When attacking a web application, I will frequently encounter a web application firewall (WAF) which greatly slows, or outright prevents classes of attacks. There are many guides available that discuss techniques for evading specific WAF protections. Following is a different take on this common challenge. In this post, I will discuss techniques for discovering the location of the protected web application origin server on the internet. If the origin is poorly configured, this can allow absolute bypass of the WAF. If anything, this exercise may expose revealing information about an application, and can expand the available attack surface.
The application origin should be isolated so that all public traffic must pass through the application firewall. In practice, this isn’t always the case. I would gamble to say that while WAFs are more common than ever, the percentage of those which are properly configured are lower than ever, for a couple of reasons:
- The WAF may be incidental. Developers may use Cloudflare specifically for site performance and uptime. The WAF is added value. Security was never the primary purpose, and so the origin configuration is neglected.
- The bar of entry has been lowered. Services such as CloudFlare, Sucuri, and the various WAF-as-a-service offerings by most cloud providers have a push-button deployment. Unsophisticated developers or sysadmins may deploy these services without properly configuring the origin. They probably get “good enough” results, anyway.
If the origin is on the internet, it’s worth spending the time to search for it. Even if you don’t get unbridled HTTP/HTTPS access, you may find other services there, or other interesting hosts nearby. If anything, it always helps to augment the OSINT database.
Here are some techniques I’ve successfully used to find origin servers.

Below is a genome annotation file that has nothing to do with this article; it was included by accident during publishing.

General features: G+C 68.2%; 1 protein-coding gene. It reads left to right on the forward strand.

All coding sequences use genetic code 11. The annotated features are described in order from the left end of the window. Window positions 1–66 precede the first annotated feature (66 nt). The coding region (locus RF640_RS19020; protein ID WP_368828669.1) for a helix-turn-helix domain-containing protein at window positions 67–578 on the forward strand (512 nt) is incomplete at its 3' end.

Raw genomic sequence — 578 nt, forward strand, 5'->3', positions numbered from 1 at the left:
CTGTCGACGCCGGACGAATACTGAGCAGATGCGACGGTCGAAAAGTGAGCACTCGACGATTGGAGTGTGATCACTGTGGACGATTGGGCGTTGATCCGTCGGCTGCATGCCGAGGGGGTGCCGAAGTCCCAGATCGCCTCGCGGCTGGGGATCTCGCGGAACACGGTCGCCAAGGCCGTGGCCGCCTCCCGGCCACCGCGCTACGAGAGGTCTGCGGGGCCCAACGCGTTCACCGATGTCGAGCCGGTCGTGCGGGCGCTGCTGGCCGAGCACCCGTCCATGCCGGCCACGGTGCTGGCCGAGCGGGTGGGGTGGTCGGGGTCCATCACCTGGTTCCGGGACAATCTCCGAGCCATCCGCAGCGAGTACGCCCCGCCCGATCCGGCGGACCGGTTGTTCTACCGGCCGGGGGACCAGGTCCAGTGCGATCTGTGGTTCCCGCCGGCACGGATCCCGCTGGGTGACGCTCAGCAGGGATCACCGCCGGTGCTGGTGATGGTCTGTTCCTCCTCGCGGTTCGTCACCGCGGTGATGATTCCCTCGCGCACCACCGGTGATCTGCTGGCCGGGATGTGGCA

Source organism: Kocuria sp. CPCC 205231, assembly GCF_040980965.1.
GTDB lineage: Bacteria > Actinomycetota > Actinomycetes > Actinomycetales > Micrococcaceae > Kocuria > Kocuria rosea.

This trojan was found on a compromised web server that was used to send mass emails with a malicious attachment. Upon execution, the malware searches all logical drives for common media and document files, appends .CRYPTOLOCKER to each file’s name and allegedly encrypts each file with 2048-bit RSA key. It places a text file in every subdirectory with ransom instructions. It persists on the system by copying itself to a TEMP folder, and adding that copy to the system autoruns. It also gives this copy a file-association to the “.CRYPTOLOCKER” file extension. When it finishes this dirty work, it displays a warning (seen above) with instructions for downloading the Tor Browser to (presumably) cough up some money for the private RSA key required to decrypt the files. This is a similar pattern that we have seen in recent ransomware variants.
I initially executed this sample in a sandbox that had no network connectivity. Though, the malicious process never attempts to make any network connections at any point. Regardless, it still modifies files and displays the CryptoLocker alert. I immediately found this to be unusual. My understanding is that CryptoLocker initially connects to a C&C server which in turn generates a unique RSA key pair of which one is sent to a client for file encryption. This clearly isn’t the case here. I supposed that it’s possible that a public key was hard-coded into this sample, but that seems unnecessarily complicated and fragile, since we know that this was intended to be sent to many inboxes. It’s time to take a closer look at this executable.
I responded to an incident that was initiated by an abuse complaint from a European ISP. Their mail server was receiving a large amount of backscatter due to emails that were initially sent from a server that I came to inspect. The sending server was a Postfix server, and there were many undelivered emails in the queue, coming from an unfamiliar domain. After closer inspection of the queue and the Postfix logs, it was clear that the emails were originating from a web server on the local network.
I received this malware sample from a system administrator of a small technology firm. He had discovered the sample as an email attachment on his mail server. He was concerned because his malware defenses had not protected his users. Furthermore, his endpoint anti-virus solution did not identify the malware, even after decompressing and executing it on an isolated system. I agreed to take a closer look at the executable and report my findings.